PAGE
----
Tuesday, October 20, 2020

Predecessor State Of Modern Finland: Grand Duchy Of Finland

Grand Duchy of Finland existed between 1809 and 1917 as an autonomous part of the Russian Empire.

Since the thirteenth century, Finland had been under Swedish rule, administered by Swedish speaking nobles and bureaucrats. In the early 14th century Novgorod (Russia) and Sweden battled in Finland and consequently by 1323, western and southern parts of Finland were merged with Sweden and the eastern part of Finland, Karelia, became part of the Russo-Byzantine world.

Resulting from the successful military efforts of Alexander I of Russia (1777–1825) in 1809, Finland became a part of the Russian empire. As part of the Russian empire, Finns were promised autonomy under the Russian tsars and became Grand Duchy of Finland.

Emperor of Russia, Tsar Alexander I convinced of the strategic need to control Finland for the protection of his capital at St. Petersburg. He determined it was more expedient to woo his Finnish subjects to allegiance than to subjugate them by force. He granted it an autonomous status within the empire.

The Grand Duchy of Finland became part of Russia through personal union as an autonomous region of the Empire with its own government, parliament, currency and army.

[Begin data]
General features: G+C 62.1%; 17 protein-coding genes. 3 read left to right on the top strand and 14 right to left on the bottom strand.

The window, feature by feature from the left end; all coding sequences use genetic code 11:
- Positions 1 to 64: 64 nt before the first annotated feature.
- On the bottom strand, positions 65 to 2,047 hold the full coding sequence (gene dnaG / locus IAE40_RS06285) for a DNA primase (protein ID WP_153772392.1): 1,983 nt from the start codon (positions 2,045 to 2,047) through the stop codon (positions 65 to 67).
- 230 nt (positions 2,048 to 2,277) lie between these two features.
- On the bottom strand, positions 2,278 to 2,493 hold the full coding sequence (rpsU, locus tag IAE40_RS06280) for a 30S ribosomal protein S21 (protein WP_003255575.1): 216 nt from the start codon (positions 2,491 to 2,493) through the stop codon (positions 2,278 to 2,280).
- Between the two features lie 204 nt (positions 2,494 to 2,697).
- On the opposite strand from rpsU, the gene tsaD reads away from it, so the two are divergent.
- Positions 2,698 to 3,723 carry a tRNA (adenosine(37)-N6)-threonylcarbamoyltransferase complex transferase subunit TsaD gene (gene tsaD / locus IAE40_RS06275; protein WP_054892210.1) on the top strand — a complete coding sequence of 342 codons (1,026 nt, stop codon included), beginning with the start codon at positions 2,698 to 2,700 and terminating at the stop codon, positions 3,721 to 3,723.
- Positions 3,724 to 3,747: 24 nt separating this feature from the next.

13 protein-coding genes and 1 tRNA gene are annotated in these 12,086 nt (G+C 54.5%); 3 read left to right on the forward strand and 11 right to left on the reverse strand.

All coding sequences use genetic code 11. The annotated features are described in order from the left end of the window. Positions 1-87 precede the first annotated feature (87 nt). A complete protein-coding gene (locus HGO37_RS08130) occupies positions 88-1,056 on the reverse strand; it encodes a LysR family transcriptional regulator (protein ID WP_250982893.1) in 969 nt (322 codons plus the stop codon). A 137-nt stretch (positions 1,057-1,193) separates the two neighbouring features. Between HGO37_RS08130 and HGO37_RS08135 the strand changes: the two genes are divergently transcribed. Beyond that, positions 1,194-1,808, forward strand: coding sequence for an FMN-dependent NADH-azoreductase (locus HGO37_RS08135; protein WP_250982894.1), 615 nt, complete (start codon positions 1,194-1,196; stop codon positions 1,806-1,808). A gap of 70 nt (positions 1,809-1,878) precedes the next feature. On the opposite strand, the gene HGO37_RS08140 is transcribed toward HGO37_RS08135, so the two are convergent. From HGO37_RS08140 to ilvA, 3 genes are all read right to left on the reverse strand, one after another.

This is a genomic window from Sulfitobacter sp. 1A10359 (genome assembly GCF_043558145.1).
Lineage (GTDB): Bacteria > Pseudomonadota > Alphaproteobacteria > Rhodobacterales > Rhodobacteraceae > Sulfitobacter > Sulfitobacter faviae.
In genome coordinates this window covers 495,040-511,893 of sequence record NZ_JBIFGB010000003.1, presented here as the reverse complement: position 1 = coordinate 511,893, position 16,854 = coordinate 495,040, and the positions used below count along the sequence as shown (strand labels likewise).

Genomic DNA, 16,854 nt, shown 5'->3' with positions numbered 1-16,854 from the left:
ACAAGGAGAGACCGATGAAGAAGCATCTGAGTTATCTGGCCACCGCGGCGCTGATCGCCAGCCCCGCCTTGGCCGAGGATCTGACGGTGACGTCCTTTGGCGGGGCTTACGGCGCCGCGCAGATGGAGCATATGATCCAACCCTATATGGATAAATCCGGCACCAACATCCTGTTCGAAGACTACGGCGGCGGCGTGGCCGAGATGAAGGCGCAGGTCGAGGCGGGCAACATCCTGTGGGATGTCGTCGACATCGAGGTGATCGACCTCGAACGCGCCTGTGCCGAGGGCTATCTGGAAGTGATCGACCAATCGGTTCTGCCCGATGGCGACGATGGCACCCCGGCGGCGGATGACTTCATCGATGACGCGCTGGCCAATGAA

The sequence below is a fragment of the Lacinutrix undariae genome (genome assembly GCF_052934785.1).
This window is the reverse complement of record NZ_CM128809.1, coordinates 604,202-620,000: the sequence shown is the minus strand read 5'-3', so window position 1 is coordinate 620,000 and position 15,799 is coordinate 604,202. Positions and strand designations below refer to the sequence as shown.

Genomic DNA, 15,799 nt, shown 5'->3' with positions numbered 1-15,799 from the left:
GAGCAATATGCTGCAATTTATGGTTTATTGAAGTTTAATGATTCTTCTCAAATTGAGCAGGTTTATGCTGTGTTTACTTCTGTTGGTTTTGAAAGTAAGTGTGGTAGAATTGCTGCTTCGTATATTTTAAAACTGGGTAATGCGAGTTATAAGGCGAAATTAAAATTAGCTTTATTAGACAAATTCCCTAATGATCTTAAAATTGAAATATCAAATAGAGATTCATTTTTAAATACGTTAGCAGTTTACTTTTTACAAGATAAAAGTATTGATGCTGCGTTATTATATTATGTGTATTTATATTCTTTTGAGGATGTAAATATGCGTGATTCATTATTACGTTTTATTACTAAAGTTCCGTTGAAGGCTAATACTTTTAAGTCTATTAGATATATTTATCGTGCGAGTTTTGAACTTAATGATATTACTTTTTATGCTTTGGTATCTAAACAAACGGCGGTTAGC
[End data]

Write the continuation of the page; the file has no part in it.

The situation changed already during the rule of Alexander III. In 1890, Alexander III initiated a series of efforts aimed at bringing Finland under tighter Russian control. After Alexander’s death and the accession of Nicholas II (1868–1918) to the throne, period of Russification continued and expanded throughout the Russian empire including Finland. In 1899 when Finnish legislation came under the purview of the Russian government, it started the first “years of oppression”.

Finland take advantage of the October Revolution to break away from Russia and announced independence on 6 December 1917. These events were accompanied by a severe political crisis and on January 27/28, 1918, civil war finally erupted. The Red Guards took control capital of Finland, Helsinki and declared a revolutionary government, the People’s Commission (Kansanvaltuuskunta), headed by Kullervo Manner (1880–1939).
Predecessor State Of Modern Finland: Grand Duchy Of Finland

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